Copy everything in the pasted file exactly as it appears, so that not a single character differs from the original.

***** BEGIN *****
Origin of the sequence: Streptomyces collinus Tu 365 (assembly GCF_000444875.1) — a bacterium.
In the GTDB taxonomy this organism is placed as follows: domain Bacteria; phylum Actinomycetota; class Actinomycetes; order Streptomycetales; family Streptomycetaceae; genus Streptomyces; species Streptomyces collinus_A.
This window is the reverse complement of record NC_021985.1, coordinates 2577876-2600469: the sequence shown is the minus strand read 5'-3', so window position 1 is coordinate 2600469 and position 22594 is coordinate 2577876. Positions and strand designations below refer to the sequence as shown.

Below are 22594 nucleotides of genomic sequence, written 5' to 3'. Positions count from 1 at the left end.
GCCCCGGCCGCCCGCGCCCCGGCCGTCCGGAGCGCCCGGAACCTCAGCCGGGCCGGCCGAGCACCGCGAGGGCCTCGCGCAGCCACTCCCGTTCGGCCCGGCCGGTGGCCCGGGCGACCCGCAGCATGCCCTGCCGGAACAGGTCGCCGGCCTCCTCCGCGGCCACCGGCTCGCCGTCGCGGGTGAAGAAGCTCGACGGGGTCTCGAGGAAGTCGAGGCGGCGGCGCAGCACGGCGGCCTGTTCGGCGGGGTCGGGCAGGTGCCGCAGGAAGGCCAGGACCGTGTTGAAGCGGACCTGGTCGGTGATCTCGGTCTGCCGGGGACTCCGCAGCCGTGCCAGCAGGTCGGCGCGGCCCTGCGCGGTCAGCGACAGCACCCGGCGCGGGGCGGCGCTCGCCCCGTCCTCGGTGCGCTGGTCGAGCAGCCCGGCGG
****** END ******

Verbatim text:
Origin of the sequence: Streptomyces collinus Tu 365 (assembly GCF_000444875.1) — a bacterium.
In the GTDB taxonomy this organism is placed as follows: domain Bacteria; phylum Actinomycetota; class Actinomycetes; order Streptomycetales; family Streptomycetaceae; genus Streptomyces; species Streptomyces collinus_A.
This window is the reverse complement of record NC_021985.1, coordinates 2577876-2600469: the sequence shown is the minus strand read 5'-3', so window position 1 is coordinate 2600469 and position 22594 is coordinate 2577876. Positions and strand designations below refer to the sequence as shown.

Below are 22594 nucleotides of genomic sequence, written 5' to 3'. Positions count from 1 at the left end.
GCCCCGGCCGCCCGCGCCCCGGCCGTCCGGAGCGCCCGGAACCTCAGCCGGGCCGGCCGAGCACCGCGAGGGCCTCGCGCAGCCACTCCCGTTCGGCCCGGCCGGTGGCCCGGGCGACCCGCAGCATGCCCTGCCGGAACAGGTCGCCGGCCTCCTCCGCGGCCACCGGCTCGCCGTCGCGGGTGAAGAAGCTCGACGGGGTCTCGAGGAAGTCGAGGCGGCGGCGCAGCACGGCGGCCTGTTCGGCGGGGTCGGGCAGGTGCCGCAGGAAGGCCAGGACCGTGTTGAAGCGGACCTGGTCGGTGATCTCGGTCTGCCGGGGACTCCGCAGCCGTGCCAGCAGGTCGGCGCGGCCCTGCGCGGTCAGCGACAGCACCCGGCGCGGGGCGGCGCTCGCCCCGTCCTCGGTGCGCTGGTCGAGCAGCCCGGCGG